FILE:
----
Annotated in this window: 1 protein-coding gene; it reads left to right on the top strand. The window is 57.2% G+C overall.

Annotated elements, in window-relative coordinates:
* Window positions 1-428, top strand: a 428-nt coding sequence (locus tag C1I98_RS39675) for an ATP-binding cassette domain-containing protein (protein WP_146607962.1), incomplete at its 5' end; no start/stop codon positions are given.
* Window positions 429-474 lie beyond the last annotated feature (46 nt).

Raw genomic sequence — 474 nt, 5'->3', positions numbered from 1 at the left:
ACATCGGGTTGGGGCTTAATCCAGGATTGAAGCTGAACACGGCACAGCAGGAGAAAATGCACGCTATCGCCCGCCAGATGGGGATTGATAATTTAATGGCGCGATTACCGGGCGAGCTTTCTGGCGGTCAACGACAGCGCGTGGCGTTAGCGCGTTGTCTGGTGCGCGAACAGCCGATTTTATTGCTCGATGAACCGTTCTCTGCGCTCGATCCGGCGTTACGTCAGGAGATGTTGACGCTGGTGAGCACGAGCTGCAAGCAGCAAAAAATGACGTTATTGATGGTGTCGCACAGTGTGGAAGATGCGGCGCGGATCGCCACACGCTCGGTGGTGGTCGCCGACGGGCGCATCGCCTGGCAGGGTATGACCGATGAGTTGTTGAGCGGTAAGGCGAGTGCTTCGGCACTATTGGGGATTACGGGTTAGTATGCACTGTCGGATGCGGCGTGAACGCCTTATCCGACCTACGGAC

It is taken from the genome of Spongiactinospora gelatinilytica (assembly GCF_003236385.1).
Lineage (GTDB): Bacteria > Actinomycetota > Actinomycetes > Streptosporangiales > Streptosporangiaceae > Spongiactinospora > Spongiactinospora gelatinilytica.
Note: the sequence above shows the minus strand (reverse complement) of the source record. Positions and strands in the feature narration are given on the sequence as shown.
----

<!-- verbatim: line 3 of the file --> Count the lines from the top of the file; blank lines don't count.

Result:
* Window positions 1-428, top strand: a 428-nt coding sequence (locus tag C1I98_RS39675) for an ATP-binding cassette domain-containing protein (protein WP_146607962.1), incomplete at its 5' end; no start/stop codon positions are given.